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Mumbai

Dear timezone,
you have to please let go of me now. I have moved on. I have moved on to a different season even.

I know we used to be like one, knowing each other without words, I used to wake up in you, no alarm needed, no warning.

You would watch me brush my teeth and eat my meals. I would shower for just the right amount of time, so I could stay in synch with you.
And we would go through the day together: The slowness of the morning, the focus of the pre-noon, the rush, the journey, the calmness of the finished day.
The glass of wine that helped us fall asleep.

This was great,
but now it is over,
please,
let go of me, let go of my internal clock.

It was even funny at first, how I would go to sleep in the winter of São Paulo, but then somehow magically emerge seemingly in the monsoon season of Mumbai.
But obviously not. Ha, ha.

Funny.

But funny
no more.

I can hear the wintry city outside slowly find its cosy blanket,
and here I am ready to jump into the steamy chaos of the day.

I am trying to make things work, and make things meet, but after only three hours of sleep, I am officially confused and barely able to describe a simple thought.

What was that?

It's time we move on. Really.
You have billions of internal clocks to worry about.
Let go of this little one inside of me.

I will try to sleep. Again.
Perhaps it is going to work out this time.

The ringing phone across the street is hopefully not you.
And stop making that skateboarder slide down the hill on the wrong side of the deck.
The cars. Let go. Let go.

Let.

Go.

It is obvious, so clear that our relationship is bound to find an ending.
We will be fine. All will be normal. We will go our separate, usual ways.

And I will be begging for you to take me back in September.

São Paulo

This is a copy of the description I had originally posted on the flickr page
Thought it would be nice to have it here after all.
There is still no "about me" on this site anyway.
And the little description felt a bit long for flickr.

Well,
I started shooting at around four or five. I was allowed to use my father's Praktina FX, (the first system camera in the world). I have two of them now. Every few years I take them out of their case and shoot a little bit with them. It is slow and very bare bone photography. No light metering. No way to precisely set focus. Not even by looking through the lens.
After firing a shot, the mirror needs to be brought back into position in several turns of a dial.
But the lenses are pretty amazing. Imagine a F2.8/180 Zeiss Sonnar. Designed in the 30s. Yes, Zeiss in Jena manufactured some pretty nice lenses for that camera.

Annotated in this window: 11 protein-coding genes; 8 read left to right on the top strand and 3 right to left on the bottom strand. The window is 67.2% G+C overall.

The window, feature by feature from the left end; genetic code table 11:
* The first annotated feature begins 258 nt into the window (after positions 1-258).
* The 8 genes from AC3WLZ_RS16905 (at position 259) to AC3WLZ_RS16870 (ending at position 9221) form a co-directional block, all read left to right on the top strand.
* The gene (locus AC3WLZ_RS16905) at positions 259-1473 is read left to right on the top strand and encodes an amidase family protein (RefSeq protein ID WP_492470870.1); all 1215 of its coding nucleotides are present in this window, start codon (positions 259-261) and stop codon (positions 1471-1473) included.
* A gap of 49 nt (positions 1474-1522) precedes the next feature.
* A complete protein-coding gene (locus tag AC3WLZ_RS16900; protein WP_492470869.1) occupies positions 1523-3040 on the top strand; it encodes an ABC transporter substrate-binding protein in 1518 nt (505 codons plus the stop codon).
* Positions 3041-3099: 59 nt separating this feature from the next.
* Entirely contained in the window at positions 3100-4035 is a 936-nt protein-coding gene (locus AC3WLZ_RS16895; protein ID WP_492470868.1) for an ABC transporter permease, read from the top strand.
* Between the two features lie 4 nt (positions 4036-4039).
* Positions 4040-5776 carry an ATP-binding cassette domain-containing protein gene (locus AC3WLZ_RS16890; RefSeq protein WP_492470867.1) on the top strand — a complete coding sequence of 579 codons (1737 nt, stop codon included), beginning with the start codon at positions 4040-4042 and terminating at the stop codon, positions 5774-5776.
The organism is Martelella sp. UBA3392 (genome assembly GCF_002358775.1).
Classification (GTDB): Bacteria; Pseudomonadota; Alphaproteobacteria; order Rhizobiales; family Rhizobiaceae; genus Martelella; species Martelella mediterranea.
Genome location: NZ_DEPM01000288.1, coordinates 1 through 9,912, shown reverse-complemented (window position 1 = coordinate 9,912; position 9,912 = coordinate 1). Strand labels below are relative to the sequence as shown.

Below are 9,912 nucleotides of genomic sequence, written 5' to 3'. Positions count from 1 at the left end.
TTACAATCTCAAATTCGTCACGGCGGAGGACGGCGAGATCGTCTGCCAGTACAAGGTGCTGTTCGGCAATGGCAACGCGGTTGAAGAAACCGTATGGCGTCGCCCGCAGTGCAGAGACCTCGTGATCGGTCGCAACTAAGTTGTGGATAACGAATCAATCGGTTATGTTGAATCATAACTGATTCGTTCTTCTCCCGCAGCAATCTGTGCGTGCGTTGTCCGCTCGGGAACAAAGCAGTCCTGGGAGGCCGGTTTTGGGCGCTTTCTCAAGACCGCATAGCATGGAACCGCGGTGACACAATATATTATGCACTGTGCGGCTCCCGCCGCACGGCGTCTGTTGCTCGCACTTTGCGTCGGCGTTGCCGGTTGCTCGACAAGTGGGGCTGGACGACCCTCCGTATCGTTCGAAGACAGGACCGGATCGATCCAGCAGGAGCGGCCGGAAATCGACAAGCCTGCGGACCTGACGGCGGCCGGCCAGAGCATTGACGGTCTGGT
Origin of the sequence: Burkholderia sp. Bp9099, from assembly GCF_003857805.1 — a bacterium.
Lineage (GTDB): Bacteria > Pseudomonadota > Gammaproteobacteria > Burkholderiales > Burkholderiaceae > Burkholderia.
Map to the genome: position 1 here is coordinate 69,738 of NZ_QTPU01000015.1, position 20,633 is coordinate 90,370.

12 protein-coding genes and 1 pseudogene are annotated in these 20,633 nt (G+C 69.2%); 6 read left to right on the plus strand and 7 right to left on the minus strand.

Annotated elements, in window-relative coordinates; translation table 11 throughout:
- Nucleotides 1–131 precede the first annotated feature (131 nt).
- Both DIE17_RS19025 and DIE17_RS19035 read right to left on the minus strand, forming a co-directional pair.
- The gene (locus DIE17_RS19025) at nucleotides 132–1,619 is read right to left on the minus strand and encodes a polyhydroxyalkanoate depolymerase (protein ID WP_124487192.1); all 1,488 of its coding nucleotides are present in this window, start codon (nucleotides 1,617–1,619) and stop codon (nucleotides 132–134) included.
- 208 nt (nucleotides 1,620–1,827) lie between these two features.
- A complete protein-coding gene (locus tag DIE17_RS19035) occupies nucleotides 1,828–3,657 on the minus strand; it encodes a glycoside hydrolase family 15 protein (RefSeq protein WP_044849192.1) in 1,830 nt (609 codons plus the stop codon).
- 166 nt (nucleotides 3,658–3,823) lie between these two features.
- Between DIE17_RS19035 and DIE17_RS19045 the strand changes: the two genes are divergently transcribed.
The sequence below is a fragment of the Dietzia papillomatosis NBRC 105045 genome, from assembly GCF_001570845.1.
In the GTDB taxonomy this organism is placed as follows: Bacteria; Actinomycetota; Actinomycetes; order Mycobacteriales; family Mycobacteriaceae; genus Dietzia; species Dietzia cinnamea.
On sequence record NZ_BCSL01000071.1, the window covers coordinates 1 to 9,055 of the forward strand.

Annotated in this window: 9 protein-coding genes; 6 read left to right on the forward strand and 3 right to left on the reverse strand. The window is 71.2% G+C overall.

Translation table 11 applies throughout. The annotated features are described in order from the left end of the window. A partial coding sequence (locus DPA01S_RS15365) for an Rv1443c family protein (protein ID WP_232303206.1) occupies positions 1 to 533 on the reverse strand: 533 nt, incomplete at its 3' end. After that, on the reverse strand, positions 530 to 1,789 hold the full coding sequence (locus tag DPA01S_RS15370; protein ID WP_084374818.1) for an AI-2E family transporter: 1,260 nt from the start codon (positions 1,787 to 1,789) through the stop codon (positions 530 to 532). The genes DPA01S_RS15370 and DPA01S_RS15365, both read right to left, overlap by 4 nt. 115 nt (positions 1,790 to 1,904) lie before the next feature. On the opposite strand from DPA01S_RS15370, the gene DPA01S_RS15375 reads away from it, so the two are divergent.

My father had a Zeiss Jena F2.8/50.
I remember spending hours staring at the world through the finder of the camera and just shifting focus. Moving around that layer that was allowed to become the main element of the picture I could have made.

I have shot with many small cameras. A small nikon about 20 years ago. Then an Olympus Miu.
Eventually decided to find out what it would be like to shoot with a Leica. I really wanted to buy an M camera, but it felt too much like a weapon at that time, and with about $2000 for the body, it was also incredibly expensive.
I ended up buying a Leica Minilux. The one with the Summarit 2.4/40.
And I loved what happened to the world. I was so impressed by the way the lens of this camera rendered the outside that my review on Amazon read like it had been written by a crazy person.
My little silver minilux was eventually stolen. I found someone who sold me his black one. The man did not understand how much I loved the little camera.

I tried other film cameras as well. Some were borrowed. Some are still part of my collection. My creative director let me use his Contax G2 for several weeks. It is an incredible camera somehow.

I bought the Yashica Electro 35GS. It was through the LOMO people. It even came with a sticker that it had been part of the equipment of USS Midway.
I wish it managed to focus properly. And the color rendition. Hmm... Well...
The camera is more of a historic artifact than a working machine.

I also purchased a Graflex Crowngraphic. The suitcase it is stored in might weigh something like 20 pounds? I never had the courage to actually shoot film with it. Only polaroids. Pretty great polaroids though.

And then there was also the Hasselblad. I love the 501CM. It takes beautiful pictures. It is a solid, heavy, incredible object.
One to take to the moon indeed.
I hope for a proper digital back for it one day. Not the ones available now. They do not seem right. They just do not seem right.

Yes digital changed things. Changed everything.
It became more and more difficult to handle film. I also found out that the seemingly trusty store on the corner that had been handling and scanning my 35mm films, has also been scratching the negatives because of unclean equipment.
All my scans were actually retouched to cover that blunder.

I have been developing all of my film with Duggal since. They do a great job. Obviously.

So back to the smaller cameras.
I eventually bought a Canon S70. It felt a bit like the Olympus miu. The clamshell design made it possible to keep the camera on me at all times. And probably most of the pictures here were taken with the S70. It was a trusty little camera. And I have to say that I enjoyed the shape of it, the quiet operation and also the dynamic range. But the chip was pretty small. And the barrel distortion was a bit of a joke.

I actually wanted a Leica again. Even a small one would be nice. And so typically, I got a D-Lux 3 for my wife.